ABU DHABI // Etisalat and du’s business ideas are outdated and they could profit by looking at businesses overseas and freeing up internet-based calling services, experts say.
The two telecoms companies blocked Snapchat’s voice calling feature this month, but experts said that internet calls were here to stay and telecom companies should allow the call operators to operate freely. Rafid Fatani, head policy analyst at technology consultancy Access Partnership, said internet voice calling “doesn’t have to be a money-losing proposition for telecom operators”.
Etisalat and du are the only licensed operators in the UAE permitted to offer voice calling over the internet, known as VoIP. The free-to-use video and voice calling feature of Snapchat, the social media app, was blocked by them after an app upgrade introduced the feature.
Both Etisalat and du have said that any company wishing to provide VoIP services should coordinate with them.
However, a Snapchat official said there was no contact between the app and the two telecoms giants or were there plans in place to cooperate, meaning the feature would remain blocked, as was the case with similar services.
Mr Fatani said Etisalat and du should see how operators overseas were adapting to the 21st century telecommunications landscape, where digitisation was transforming the way people communicated.
“Successful telecom operators in developed economies have realised that these services are here to stay, and have figured out ways to monetise them without the need to block them,” he said.
So-called “over-the-top” mobile apps – such as WhatsApp and Viber which bypass conventional communications – may push mobile subscribers to opt for smaller voice and text plans, he said. However, the proliferation of VoIP services resulted in customers requiring more data.
“Understanding the shift in user behaviour should help telecom operators to cash in on these new trends,” he said.
He said alternative approaches for telecoms firms to recoup revenues include pricing data by speed and developing their own apps to compete directly – something he said Etisalat has done with its C’Me video and voice calling app.
Mr Fatani said he was not advocating one approach over the other, but said it was “important however not to stifle innovation, and maintain the UAE’s image as that of a global developed market player”.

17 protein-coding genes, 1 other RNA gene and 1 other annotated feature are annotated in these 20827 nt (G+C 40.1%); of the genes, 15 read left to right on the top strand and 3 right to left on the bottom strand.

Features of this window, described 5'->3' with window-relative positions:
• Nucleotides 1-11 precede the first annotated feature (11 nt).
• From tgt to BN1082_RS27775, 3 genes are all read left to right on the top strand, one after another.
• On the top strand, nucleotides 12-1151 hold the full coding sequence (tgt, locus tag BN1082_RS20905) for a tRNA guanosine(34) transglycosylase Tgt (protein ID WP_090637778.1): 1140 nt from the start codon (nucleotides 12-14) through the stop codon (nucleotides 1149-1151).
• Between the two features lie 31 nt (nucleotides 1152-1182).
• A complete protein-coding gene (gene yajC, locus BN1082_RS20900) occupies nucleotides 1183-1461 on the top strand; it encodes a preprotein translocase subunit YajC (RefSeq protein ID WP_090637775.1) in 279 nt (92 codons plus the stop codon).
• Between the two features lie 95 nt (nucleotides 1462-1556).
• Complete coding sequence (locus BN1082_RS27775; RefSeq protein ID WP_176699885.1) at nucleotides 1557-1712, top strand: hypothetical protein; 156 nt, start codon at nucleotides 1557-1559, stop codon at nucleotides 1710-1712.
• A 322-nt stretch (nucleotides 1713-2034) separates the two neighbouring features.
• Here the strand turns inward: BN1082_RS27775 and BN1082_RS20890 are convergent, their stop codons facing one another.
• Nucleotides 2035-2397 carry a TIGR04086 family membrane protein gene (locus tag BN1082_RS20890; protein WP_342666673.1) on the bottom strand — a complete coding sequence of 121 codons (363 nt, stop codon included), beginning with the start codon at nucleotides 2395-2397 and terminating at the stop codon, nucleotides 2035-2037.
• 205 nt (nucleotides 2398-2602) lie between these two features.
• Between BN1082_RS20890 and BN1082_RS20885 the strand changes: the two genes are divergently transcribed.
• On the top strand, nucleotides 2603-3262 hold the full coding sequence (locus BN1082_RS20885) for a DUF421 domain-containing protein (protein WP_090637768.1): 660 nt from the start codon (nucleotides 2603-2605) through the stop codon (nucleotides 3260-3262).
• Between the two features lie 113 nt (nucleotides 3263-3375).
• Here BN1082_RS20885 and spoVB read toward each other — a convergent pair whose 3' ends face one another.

The restrictions placed on Snapchat drew heated comments from one Federal National Council member, who said he was “embarrassed” with how the restrictions made the UAE appear in the international sphere.
Present at the session was Hamad Al Mansouri, head of the Telecommunications Regulatory Authority, who said Snapchat’s voice calling features were blocked because of security concerns, while reiterating the positions of du and Etisalat.
Mr Al Mansouri added the UAE was not the only country that placed restrictions on such apps, and said Morocco had also recently blocked voice calling.
In January, regulatory authorities in the North African country, whose sector is dominated by players such as Maroc Telecom, of which Etisalat owns a majority stake, began blocking calls made through mobile internet connections.
The Moroccan regulator offered similar reasons to those made in the UAE, but also said internet calling was putting a dent into the revenues of operators.
Matthew Reed, the Dubai-based practice leader for Middle East and Africa at telecom consultancy Ovum, said the large number of expatriates in the UAE and its status as an international business centre made international calling a key revenue component for the telecoms companies.
Adjusting their business models could help the operators mitigate effects on their revenues, he said.
“If the restrictions were lifted and they were offering more attractive calling packages, they might find they won’t lose out by lifting the restrictions,” he said.
“Despite the restrictions, many people are using alternative calling technologies anyway, to the detriment of operators,” he said.